PPC commissions $85 million plant
CEMENT manufacturer PPC Zimbabwe on Friday commissioned its $85 million plant in Msasa, Harare, doubling its annual production capacity to 1,4 million tonnes. The giant firm has two other plants in Bulawayo and Colleen Bawn near Gwanda with combined annual capacity of 700 000 tonnes.
The company expects the new 700 000 tonne per annum plant to provide greater scope to export into regional markets including Zambia and Mozambique.
PPC chief executive officer Mr Darryl Castle said the investment was a show of confidence in Zimbabwe’s economy, despite several challenges currently being faced.
“The Msasa mill is part of a bigger plan to develop a fully integrated plant in Harare in time, as the economy and local demand grows,” he said.
Mr Castle said continued Government support of the local cement manufacturing industry would help it grow further.
“We thank the Zimbabwe Government for protecting the cement market from imports being dumped in the Zimbabwean market. Cheap imports have the potential to cause significant injury to the local cement manufacturing industry, including job losses, underutilisation of production capacity and reduced return on assets employed.”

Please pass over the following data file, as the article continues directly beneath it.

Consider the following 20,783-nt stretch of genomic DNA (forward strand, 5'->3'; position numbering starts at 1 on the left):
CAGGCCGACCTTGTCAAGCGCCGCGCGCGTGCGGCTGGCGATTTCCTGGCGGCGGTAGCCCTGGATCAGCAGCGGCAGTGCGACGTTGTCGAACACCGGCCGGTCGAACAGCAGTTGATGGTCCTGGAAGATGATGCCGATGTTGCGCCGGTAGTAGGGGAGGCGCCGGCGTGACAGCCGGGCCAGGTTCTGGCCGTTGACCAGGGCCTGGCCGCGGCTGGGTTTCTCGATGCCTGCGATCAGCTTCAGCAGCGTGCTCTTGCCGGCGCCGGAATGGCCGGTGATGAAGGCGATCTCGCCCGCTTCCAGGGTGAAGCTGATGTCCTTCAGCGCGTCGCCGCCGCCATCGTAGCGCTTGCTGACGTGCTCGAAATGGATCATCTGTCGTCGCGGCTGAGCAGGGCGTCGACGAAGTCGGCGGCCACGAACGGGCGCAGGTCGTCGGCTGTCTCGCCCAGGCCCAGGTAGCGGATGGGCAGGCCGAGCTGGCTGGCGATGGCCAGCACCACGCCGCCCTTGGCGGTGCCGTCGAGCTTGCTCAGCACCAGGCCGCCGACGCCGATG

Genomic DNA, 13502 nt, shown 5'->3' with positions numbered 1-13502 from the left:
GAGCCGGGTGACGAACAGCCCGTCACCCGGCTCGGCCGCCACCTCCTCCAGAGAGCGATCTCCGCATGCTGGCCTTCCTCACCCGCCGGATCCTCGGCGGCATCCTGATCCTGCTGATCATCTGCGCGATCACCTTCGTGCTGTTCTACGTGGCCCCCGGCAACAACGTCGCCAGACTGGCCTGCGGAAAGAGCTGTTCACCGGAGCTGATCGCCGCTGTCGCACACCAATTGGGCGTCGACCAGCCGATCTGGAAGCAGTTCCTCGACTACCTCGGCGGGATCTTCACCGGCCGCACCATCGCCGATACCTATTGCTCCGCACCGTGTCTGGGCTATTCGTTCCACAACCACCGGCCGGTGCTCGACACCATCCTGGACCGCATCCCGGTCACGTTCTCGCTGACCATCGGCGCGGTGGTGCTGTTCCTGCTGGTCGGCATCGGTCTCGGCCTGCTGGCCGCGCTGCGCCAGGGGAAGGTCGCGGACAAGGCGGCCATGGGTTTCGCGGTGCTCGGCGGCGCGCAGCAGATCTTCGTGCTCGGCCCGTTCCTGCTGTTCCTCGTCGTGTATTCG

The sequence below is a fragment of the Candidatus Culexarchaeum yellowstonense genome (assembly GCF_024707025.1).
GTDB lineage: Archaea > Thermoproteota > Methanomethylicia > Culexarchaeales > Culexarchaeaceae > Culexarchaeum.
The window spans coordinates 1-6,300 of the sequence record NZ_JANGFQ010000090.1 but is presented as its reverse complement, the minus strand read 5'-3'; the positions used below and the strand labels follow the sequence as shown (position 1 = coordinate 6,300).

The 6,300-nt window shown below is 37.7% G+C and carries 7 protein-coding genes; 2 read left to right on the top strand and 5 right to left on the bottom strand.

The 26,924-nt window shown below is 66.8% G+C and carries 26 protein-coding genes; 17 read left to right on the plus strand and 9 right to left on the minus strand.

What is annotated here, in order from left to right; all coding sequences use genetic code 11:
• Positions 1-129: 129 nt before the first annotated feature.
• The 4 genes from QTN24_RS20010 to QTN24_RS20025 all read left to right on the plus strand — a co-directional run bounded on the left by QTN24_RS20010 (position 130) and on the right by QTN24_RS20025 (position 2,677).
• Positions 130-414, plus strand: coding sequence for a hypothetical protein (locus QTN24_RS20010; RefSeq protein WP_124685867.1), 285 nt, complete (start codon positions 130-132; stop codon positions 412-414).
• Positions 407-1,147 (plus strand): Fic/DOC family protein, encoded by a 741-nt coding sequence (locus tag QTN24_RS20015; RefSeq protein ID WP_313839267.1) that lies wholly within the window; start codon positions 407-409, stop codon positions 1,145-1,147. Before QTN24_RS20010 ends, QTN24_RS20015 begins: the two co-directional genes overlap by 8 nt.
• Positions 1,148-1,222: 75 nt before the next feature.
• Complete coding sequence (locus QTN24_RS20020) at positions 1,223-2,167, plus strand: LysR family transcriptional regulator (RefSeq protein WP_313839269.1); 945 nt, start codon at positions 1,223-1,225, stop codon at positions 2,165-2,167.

PPC managing director, Mr Kelibone Masiyane said the new investment was strategic.
“The market might be depressed at the moment but this investment is strategic. We understand that currently the economy is in turmoil but we have a long range view for Zimbabwe, we have confidence that it will take a turn,” he said.
PPC also has operations in South Africa, Botswana and Rwanda. Other companies in the cement manufacturing industry in Zimbabwe are Lafarge and Sino-Zim.
Last year, Nigerian billionaire, Aliko Dangote announced plans to set up a $400 million cement manufacturing plant in Zimbabwe with capacity to produce 1,5 million tonnes per year. With small beginnings in 1913 as Zimbabwe’s first cement company, east of Bulawayo, PPC Zimbabwe started under the name of Premier Portland Cement (Pvt) Ltd. It packed in jute bags and its products initially went on sale to the public in September 1914 with exports to then Northern Rhodesia (Zambia) and the Belgian Congo beginning in 1916.The factory at Colleen Bawn was established in 1946. — New Ziana/Business Reporter